According to Families for Better Care, “dangerous conditions became more prevalent in Iowa’s nursing homes as severe deficiencies swelled 7 percent over the last year,” and “Iowa’s nursing home residents continued to have a difficult time getting much needed help from caregivers.”

The report said residents received less than two hours and 25 minutes of direct care per day, and that nine of 10 state nursing homes were cited for one or more infractions.

“Iowa’s nursing homes remain riddled with problems as the ombudsman program investigated and verified an overwhelming percentage of registered complaints,” the report read.

Iowa ranked last in the central region in direct staffing hours and percentage of facilities with severe deficiencies, according to the report.

Click here to read the full story in the Des Moines Register.

The Kosieradzki • Smith Law Firm represents clients in cases involving catastrophic injury caused by nursing homes and other care facilities that fail to provide proper care. If you believe your loved one has been harmed due neglect or abuse in a nursing home, take action and contact the Kosieradzki • Smith Law Firm online or call us toll-free at (877) 552-2873 to set up a no-cost, no-obligation consultation.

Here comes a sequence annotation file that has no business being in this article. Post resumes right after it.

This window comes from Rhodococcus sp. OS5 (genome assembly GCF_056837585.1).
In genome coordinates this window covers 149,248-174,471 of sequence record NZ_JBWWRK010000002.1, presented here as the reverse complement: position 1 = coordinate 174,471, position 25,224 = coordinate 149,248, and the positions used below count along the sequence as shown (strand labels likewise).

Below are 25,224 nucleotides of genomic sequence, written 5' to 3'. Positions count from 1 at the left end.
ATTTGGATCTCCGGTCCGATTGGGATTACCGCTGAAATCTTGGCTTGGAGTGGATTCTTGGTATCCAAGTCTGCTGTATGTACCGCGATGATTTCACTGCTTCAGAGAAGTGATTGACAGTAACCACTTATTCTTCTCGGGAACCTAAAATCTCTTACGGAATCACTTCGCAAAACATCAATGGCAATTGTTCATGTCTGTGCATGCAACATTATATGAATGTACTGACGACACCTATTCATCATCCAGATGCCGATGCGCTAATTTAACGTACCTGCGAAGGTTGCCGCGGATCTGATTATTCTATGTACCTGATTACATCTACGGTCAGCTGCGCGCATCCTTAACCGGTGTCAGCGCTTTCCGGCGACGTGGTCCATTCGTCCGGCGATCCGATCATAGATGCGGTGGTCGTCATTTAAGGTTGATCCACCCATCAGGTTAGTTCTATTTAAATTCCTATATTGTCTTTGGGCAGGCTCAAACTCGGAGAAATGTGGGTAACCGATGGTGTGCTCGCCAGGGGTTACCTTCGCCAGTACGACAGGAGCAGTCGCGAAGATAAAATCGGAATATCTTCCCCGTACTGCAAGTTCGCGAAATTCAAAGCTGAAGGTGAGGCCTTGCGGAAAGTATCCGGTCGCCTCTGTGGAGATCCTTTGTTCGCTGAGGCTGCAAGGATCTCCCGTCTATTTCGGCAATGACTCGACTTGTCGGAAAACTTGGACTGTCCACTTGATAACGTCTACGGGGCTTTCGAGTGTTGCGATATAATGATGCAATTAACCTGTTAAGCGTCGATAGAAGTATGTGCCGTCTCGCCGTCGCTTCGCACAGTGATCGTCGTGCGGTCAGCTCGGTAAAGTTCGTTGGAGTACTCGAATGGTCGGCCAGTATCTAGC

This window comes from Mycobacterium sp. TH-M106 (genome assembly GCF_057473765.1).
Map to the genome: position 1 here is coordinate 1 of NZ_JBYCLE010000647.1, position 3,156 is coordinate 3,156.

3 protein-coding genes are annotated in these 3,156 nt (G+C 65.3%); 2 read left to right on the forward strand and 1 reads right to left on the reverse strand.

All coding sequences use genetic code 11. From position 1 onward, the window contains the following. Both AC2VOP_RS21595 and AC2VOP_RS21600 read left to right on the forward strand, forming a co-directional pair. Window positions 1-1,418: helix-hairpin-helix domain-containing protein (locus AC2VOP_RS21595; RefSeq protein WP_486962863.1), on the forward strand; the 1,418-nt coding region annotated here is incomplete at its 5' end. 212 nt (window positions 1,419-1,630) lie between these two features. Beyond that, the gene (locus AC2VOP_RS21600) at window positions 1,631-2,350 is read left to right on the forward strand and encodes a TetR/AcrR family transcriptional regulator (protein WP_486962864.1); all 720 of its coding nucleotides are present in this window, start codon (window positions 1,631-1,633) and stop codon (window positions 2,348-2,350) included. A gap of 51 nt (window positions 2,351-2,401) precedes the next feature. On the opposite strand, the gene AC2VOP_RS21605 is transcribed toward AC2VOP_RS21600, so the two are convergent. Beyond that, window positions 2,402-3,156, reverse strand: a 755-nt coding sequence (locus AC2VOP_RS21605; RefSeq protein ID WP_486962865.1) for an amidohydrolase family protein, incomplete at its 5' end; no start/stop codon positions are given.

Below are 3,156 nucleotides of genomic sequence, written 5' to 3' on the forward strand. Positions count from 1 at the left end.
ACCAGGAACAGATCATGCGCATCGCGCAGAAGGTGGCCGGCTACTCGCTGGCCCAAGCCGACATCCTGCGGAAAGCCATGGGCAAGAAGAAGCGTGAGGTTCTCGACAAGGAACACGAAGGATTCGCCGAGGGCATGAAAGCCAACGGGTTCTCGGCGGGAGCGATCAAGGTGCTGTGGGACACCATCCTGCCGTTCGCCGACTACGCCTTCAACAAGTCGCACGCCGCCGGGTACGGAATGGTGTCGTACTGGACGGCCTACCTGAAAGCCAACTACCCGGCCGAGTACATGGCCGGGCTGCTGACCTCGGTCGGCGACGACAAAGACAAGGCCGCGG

TOPICS:   Neglect, News

Troubled nursing homes in Kentucky

By Kosieradzki Smith Law Firm

October 30, 2014

Some of the worst nursing home facilities reside in the state of Kentucky, according to national rankings for quality of care, staffing and service.

One-third of Kentucky’s 284 nursing homes scored two stars or fewer out of five stars on the national Nursing Home Compare website, which is operated by the U.S. Centers for Medicare and Medicaid Services, KYCIR reported.

KYCIR reports that only eight states had a higher percentage of such low rankings, placing Kentucky in the bottom fifth in the country in long-term care quality.

In 2013 the state was faced with 190 cases of nursing home patients experiencing “immediate jeopardy” due to quality of care, according to KYCIR and the Health and Family Services Cabinet. On its annual Families for Better Care report, the state of Kentucky received a letter grade of “D.”